Header Bidding: What Is It and How Does It Work?

Last Updated: May 23, 20246.8 min readCategories: Marketing, Programmatic Advertising

In the rapidly evolving landscape of digital advertising, header bidding has emerged as a transformative technique for maximizing ad revenue. By allowing multiple demand sources to bid simultaneously on ad inventory, this method enhances competition and transparency.

This article explores the header bidding definition, explains its mechanics, and highlights its benefits and implementation strategies.

What Is Header Bidding?

Header bidding is a programmatic advertising technique where publishers offer their ad inventory to multiple ad exchanges and demand-side platforms (DSPs) simultaneously before making calls to their ad server.

This process increases competition and transparency, leading to higher ad revenues for publishers. Unlike traditional methods, header bidding allows all bidders to compete equally at the outset.

Header Bidding vs Real-Time Bidding

Real-time bidding (RTB) is a programmatic waterfall model where ad inventory is offered to advertisers one at a time based on predefined priority levels.

The primary difference is that header bidding allows multiple advertisers to bid simultaneously, increasing competition and maximizing revenue. In other words, header bidding improved the process of real-time bidding.

Header Bidding vs Open Auction

Open auctions are public auctions where ad inventory is sold to the highest bidder in real-time, typically within an ad exchange.

The main difference is that header bidding conducts the auction before reaching the ad server, enabling simultaneous bids from multiple sources and potentially higher revenues.

Advantages of Header Bidding

Header bidding offers several advantages that can significantly enhance the revenue and efficiency of digital advertising. Some of its benefits are:

1. Increased Revenue

By allowing multiple demand sources to bid simultaneously, header bidding creates a more competitive environment. This competition can drive up the price of ad impressions, maximizing publisher revenue and ensuring better returns on their ad inventory.

2. Improved Transparency

Header bidding offers greater transparency in the bidding process. Publishers can see bids from multiple advertisers at once, making it easier to understand the true market value of their inventory and make more informed decisions.

3. Better Inventory Management

Header bidding allows publishers to have more control over their ad inventory. This provides the ability to manage and optimize ad placements more effectively, ensuring that the most valuable inventory is sold at the best possible price.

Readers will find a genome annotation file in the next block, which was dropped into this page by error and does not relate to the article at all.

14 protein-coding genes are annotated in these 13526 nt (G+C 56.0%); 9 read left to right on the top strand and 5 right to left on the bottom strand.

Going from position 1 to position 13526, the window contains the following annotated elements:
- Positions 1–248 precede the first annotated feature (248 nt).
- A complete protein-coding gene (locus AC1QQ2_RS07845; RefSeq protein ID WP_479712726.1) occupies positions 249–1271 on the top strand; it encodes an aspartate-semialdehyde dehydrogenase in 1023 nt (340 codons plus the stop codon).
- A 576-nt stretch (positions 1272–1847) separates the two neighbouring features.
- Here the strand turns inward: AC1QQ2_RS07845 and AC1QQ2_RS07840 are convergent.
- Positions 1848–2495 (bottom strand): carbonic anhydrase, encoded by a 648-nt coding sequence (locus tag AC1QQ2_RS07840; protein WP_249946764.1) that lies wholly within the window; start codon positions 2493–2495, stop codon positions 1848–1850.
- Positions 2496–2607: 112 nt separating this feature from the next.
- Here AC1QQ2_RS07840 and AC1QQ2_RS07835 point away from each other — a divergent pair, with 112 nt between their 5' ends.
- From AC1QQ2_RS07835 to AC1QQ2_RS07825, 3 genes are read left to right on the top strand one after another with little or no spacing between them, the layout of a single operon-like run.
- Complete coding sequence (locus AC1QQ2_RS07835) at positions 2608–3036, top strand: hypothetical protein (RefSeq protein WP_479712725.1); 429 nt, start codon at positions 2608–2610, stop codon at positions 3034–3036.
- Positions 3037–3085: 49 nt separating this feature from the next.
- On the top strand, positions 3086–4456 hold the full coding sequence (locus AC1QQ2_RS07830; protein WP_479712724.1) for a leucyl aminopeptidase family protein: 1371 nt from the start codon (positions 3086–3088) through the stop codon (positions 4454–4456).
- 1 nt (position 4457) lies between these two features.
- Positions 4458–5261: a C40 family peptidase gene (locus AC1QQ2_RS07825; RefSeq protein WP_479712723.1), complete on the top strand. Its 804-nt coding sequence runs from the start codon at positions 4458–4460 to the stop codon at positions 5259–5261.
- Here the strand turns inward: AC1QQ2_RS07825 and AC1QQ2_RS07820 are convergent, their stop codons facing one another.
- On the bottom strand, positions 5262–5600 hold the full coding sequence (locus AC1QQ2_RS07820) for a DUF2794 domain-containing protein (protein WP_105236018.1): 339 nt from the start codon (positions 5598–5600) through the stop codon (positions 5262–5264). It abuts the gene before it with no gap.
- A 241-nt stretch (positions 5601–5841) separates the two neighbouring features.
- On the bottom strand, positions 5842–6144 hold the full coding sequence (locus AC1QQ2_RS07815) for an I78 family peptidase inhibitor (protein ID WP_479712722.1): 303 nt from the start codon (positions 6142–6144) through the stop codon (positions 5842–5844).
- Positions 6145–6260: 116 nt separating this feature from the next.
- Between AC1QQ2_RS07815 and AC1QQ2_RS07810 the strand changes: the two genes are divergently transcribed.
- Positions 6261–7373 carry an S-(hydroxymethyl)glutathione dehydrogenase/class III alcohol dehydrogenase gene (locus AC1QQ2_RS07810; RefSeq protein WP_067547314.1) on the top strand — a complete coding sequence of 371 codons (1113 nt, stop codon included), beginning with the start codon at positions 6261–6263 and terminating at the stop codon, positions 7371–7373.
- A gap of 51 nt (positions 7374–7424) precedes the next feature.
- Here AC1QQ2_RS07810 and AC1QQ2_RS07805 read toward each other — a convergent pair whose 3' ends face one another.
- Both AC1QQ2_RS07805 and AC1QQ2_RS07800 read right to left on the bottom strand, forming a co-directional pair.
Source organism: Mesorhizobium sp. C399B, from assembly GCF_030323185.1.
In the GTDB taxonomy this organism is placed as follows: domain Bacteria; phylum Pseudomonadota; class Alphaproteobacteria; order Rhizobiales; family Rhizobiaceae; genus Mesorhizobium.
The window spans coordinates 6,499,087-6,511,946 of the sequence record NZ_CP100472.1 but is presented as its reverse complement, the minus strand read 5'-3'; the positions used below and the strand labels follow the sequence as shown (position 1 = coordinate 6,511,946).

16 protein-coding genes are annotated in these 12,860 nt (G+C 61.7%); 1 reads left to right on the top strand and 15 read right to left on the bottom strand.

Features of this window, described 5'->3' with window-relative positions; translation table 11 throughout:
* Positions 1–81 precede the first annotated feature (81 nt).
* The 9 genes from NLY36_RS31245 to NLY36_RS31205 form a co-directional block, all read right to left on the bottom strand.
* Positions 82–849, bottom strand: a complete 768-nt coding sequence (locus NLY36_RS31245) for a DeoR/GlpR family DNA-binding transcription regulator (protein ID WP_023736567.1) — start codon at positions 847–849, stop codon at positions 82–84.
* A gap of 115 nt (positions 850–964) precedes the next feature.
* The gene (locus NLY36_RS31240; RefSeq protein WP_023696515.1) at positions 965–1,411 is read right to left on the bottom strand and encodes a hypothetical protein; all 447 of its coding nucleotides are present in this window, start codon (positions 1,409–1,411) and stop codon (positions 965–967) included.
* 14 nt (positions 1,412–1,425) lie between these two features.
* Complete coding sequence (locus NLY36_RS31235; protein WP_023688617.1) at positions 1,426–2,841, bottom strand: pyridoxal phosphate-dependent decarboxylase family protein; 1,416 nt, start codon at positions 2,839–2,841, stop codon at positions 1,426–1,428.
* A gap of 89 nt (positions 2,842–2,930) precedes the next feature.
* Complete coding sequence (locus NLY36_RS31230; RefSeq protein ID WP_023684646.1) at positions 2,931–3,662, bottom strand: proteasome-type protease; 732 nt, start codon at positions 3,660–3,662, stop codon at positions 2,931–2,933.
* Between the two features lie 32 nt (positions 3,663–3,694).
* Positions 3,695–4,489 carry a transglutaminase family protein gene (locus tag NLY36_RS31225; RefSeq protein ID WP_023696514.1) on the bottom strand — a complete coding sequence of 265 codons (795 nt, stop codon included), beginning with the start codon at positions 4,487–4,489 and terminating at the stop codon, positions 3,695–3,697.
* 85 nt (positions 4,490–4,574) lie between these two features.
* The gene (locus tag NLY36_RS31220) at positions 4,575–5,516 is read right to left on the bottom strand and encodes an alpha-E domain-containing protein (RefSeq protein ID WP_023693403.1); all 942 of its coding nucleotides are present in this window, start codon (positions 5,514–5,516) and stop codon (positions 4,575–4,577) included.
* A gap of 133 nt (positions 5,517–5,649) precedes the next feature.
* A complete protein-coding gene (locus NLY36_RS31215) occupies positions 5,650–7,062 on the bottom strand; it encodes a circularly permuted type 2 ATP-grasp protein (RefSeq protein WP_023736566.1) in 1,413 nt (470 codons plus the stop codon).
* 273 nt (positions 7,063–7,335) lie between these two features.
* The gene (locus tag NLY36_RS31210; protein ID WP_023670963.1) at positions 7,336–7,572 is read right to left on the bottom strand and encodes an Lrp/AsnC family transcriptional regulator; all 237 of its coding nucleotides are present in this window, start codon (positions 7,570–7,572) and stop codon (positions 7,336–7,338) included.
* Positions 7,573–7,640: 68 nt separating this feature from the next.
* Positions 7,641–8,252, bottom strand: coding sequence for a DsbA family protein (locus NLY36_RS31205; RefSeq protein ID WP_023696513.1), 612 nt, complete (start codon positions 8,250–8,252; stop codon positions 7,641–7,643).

4. Access to Premium Demand

By opening up their inventory to a broader range of demand sources, publishers can attract more premium advertisers. This access to high-quality demand can lead to better ad placements and increased revenue from top-tier advertisers who may not have been accessible through traditional methods.

5. Cookie Matching

Since the bidding process typically occurs in the browser, AdTech vendors for both publishers and advertisers can synchronize their cookies. This synchronization allows advertisers to identify users on the publisher’s site, enabling more effective targeted and retargeted ad campaigns, which can lead to increased revenue for publishers.

Disadvantages of Header Bidding

Despite its benefits, header bidding comes with a few disadvantages that publishers need to consider.

1. Latency Issues

Although header bidding can reduce latency compared to sequential bidding, the increased number of simultaneous requests can sometimes slow down page load times. This can negatively impact user experience if not properly managed.

2. Compatibility Issues

Client-side header bidding must work with various browsers, including older versions, which can present challenges. Additionally, some browsers may limit or block connections to external pixels, potentially disrupting the efficiency of header bidding auctions.

3. Risk of Duplicate Bids

When a publisher uses multiple header bidding partners, the same impression might be offered for sale multiple times. This duplication can lead to processing multiple bids for a single impression, which can occur in both client-side and server-side implementations.

4. Limited Ad Requests

Browsers can only handle a certain number of requests at once, limiting the number of ad requests a client-side header bidding wrapper can send to around a dozen. This constraint can affect the overall efficiency of the bidding process.

5. Potential for Ad Fraud

The complexity of header bidding can also increase the risk of ad fraud. Without proper monitoring and fraud prevention measures, publishers may be vulnerable to fraudulent activities that can affect their revenue and reputation.